What Is Fiber Optic Cable, and How Does It Work?
You may know that fiber optic cabling is important to applications like the Internet, telephone systems and cable TV, but have you ever wondered about how it actually works, or why it’s so perfect for transmitting data? We at CableOrganizer.com thought you might be curious, so read on to find out what exactly goes into making fiber optic cable, and just how much it’s capable of.
Fiber optic cabling is based on optical fibers, which are long, flexible, hair-width strands of ultra-pure glass. Optical fibers are formed when preform blanks – portions of specially manufactured glass – are heated to between 3000 and 4000 degrees and then drawn out at a rate of up to 66 feet per second. As optical fiber is pulled, it is constantly monitored by a laser micrometer, which ensures that its diameter is perfectly uniform from start to finish.
In order for optical fibers to transmit data over long distances, they need to be highly reflective. On their way to being spooled, newly-pulled glass fibers pass through coating cups and ultraviolet ovens, which respectively apply and then cure the thin plastic buffer coating that creates a mirror effect within the fiber.
The finished optical fiber is then extensively tested in a wide range of categories, including Tensile Strength, Refractive Index Profile, Fiber Geometry, Attenuation, Bandwidth, Chromatic Dispersion, Operating Temperature, Temperature Dependence of Attenuation, and Ability to Conduct Light Underwater. After testing has proven that the newly-manufactured optical fiber meets all standards, it is sold for use in fiber optic cabling.
Depending on what type of application it will be used for and how much data it will need to transmit, fiber optic cable can be built around a single strand of optical fiber, or larger groupings of it. To assemble a complete fiber optic cable, the strand or cluster of optical fiber is placed at the core, to be surrounded by a loose tube of PVC, which leaves the fiber room to bend when being routed around corners and through conduit. The loose PVC is then covered with a layer of shock-absorbing aramid yarn – usually made of Kevlar. To top it all off, the cable receives a final outer-jacket coating of PVC, which helps to seal out moisture.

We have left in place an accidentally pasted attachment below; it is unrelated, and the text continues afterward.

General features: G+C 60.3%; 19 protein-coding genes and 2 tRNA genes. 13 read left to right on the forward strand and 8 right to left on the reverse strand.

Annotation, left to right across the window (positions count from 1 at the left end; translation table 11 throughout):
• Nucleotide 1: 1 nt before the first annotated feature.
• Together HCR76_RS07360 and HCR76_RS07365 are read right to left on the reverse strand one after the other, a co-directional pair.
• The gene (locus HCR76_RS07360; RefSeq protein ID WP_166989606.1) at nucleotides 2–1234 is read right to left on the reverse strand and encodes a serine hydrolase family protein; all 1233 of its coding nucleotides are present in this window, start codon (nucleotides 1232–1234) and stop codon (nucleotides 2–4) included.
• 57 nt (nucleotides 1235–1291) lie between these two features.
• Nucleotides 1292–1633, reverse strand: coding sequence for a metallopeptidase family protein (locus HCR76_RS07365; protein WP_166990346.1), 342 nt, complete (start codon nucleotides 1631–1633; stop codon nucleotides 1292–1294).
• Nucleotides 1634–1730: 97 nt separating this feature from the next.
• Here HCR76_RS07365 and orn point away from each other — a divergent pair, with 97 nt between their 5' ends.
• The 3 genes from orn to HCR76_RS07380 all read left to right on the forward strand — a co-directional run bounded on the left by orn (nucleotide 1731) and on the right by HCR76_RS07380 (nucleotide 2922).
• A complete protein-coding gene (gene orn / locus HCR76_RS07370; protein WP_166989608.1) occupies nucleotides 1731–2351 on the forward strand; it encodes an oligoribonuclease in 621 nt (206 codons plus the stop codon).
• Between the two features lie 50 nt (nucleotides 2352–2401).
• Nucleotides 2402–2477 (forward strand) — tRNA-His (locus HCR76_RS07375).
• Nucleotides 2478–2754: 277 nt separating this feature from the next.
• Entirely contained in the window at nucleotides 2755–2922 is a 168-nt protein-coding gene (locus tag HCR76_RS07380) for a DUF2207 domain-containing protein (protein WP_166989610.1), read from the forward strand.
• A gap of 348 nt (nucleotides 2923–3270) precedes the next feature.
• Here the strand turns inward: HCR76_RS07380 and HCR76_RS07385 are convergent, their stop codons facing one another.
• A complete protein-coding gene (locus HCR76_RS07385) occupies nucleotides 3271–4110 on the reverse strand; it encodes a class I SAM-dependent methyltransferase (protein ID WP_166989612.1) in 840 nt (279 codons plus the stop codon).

In order for the finished cable to transmit data signals, it needs to be connected to the two other main components of a fiber-optic system. The first of these is the optical transmitter, a device which converts electrical and analog signals into either On-Off or Linear modulating light signals, then releases that data into the fiber optic cable. The cable then relays the data emitted by the optical transmitter to the optical receiver, which accepts the light signal and reformats the data into its original form.
Fiber optic cabling has advantages over standard copper coaxial cables, in that it can transmit larger quantities of data with far less loss, is able to maintain signals over long distances, carries little risk of corrosion, and is virtually free from interference. To view a wide array of fiber optic cables and accessories that can take your telecommunications network to a whole new level, visit us at CableOrganizer.com
©2014 CableOrganizer.com, LLC. This article may not be reproduced in part or in full without the written permission of CableOrganizer.com.